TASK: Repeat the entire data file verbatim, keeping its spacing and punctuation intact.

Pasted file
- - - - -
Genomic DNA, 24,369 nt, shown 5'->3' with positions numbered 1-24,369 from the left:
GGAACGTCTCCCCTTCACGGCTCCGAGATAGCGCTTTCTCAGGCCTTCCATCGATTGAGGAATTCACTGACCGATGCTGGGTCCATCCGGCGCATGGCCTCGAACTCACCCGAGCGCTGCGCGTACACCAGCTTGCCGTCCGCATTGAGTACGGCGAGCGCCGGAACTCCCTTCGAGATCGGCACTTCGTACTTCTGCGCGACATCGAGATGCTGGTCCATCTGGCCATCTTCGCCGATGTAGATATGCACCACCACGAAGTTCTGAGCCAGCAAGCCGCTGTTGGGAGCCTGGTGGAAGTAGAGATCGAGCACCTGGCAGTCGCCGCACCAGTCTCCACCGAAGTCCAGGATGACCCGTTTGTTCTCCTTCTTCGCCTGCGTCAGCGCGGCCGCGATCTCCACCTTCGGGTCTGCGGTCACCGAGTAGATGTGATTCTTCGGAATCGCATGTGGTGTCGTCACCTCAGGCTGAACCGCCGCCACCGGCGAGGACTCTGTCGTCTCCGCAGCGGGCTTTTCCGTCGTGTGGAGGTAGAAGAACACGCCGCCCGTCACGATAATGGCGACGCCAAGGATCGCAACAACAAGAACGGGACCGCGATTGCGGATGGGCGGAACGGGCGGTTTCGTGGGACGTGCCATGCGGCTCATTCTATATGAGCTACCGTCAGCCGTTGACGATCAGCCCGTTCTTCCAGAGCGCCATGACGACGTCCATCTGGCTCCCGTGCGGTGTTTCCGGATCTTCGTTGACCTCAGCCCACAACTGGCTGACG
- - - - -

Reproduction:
Genomic DNA, 24,369 nt, shown 5'->3' with positions numbered 1-24,369 from the left:
GGAACGTCTCCCCTTCACGGCTCCGAGATAGCGCTTTCTCAGGCCTTCCATCGATTGAGGAATTCACTGACCGATGCTGGGTCCATCCGGCGCATGGCCTCGAACTCACCCGAGCGCTGCGCGTACACCAGCTTGCCGTCCGCATTGAGTACGGCGAGCGCCGGAACTCCCTTCGAGATCGGCACTTCGTACTTCTGCGCGACATCGAGATGCTGGTCCATCTGGCCATCTTCGCCGATGTAGATATGCACCACCACGAAGTTCTGAGCCAGCAAGCCGCTGTTGGGAGCCTGGTGGAAGTAGAGATCGAGCACCTGGCAGTCGCCGCACCAGTCTCCACCGAAGTCCAGGATGACCCGTTTGTTCTCCTTCTTCGCCTGCGTCAGCGCGGCCGCGATCTCCACCTTCGGGTCTGCGGTCACCGAGTAGATGTGATTCTTCGGAATCGCATGTGGTGTCGTCACCTCAGGCTGAACCGCCGCCACCGGCGAGGACTCTGTCGTCTCCGCAGCGGGCTTTTCCGTCGTGTGGAGGTAGAAGAACACGCCGCCCGTCACGATAATGGCGACGCCAAGGATCGCAACAACAAGAACGGGACCGCGATTGCGGATGGGCGGAACGGGCGGTTTCGTGGGACGTGCCATGCGGCTCATTCTATATGAGCTACCGTCAGCCGTTGACGATCAGCCCGTTCTTCCAGAGCGCCATGACGACGTCCATCTGGCTCCCGTGCGGTGTTTCCGGATCTTCGTTGACCTCAGCCCACAACTGGCTGACG